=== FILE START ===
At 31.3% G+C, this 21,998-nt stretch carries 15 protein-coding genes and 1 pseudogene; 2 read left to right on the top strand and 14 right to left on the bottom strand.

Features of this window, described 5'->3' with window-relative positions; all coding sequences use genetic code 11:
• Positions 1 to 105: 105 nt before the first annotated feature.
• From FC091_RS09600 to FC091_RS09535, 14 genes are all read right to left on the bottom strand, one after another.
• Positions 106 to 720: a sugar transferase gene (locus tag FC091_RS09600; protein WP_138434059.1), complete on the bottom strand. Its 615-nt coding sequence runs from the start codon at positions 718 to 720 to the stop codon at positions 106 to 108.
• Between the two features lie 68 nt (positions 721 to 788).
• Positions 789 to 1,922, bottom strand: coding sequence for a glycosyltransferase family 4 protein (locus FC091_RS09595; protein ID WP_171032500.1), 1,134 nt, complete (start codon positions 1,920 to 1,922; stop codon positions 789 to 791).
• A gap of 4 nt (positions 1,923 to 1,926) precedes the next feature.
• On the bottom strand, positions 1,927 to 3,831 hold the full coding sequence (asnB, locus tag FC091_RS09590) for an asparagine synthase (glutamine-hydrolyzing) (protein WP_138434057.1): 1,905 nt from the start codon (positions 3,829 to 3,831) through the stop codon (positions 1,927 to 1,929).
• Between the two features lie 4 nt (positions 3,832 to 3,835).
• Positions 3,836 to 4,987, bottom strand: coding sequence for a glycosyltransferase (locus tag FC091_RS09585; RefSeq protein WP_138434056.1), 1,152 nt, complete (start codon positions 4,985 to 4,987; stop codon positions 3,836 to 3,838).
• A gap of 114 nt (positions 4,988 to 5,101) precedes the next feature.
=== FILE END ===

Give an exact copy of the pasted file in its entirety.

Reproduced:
At 31.3% G+C, this 21,998-nt stretch carries 15 protein-coding genes and 1 pseudogene; 2 read left to right on the top strand and 14 right to left on the bottom strand.

Features of this window, described 5'->3' with window-relative positions; all coding sequences use genetic code 11:
• Positions 1 to 105: 105 nt before the first annotated feature.
• From FC091_RS09600 to FC091_RS09535, 14 genes are all read right to left on the bottom strand, one after another.
• Positions 106 to 720: a sugar transferase gene (locus tag FC091_RS09600; protein WP_138434059.1), complete on the bottom strand. Its 615-nt coding sequence runs from the start codon at positions 718 to 720 to the stop codon at positions 106 to 108.
• Between the two features lie 68 nt (positions 721 to 788).
• Positions 789 to 1,922, bottom strand: coding sequence for a glycosyltransferase family 4 protein (locus FC091_RS09595; protein ID WP_171032500.1), 1,134 nt, complete (start codon positions 1,920 to 1,922; stop codon positions 789 to 791).
• A gap of 4 nt (positions 1,923 to 1,926) precedes the next feature.
• On the bottom strand, positions 1,927 to 3,831 hold the full coding sequence (asnB, locus tag FC091_RS09590) for an asparagine synthase (glutamine-hydrolyzing) (protein WP_138434057.1): 1,905 nt from the start codon (positions 3,829 to 3,831) through the stop codon (positions 1,927 to 1,929).
• Between the two features lie 4 nt (positions 3,832 to 3,835).
• Positions 3,836 to 4,987, bottom strand: coding sequence for a glycosyltransferase (locus tag FC091_RS09585; RefSeq protein WP_138434056.1), 1,152 nt, complete (start codon positions 4,985 to 4,987; stop codon positions 3,836 to 3,838).
• A gap of 114 nt (positions 4,988 to 5,101) precedes the next feature.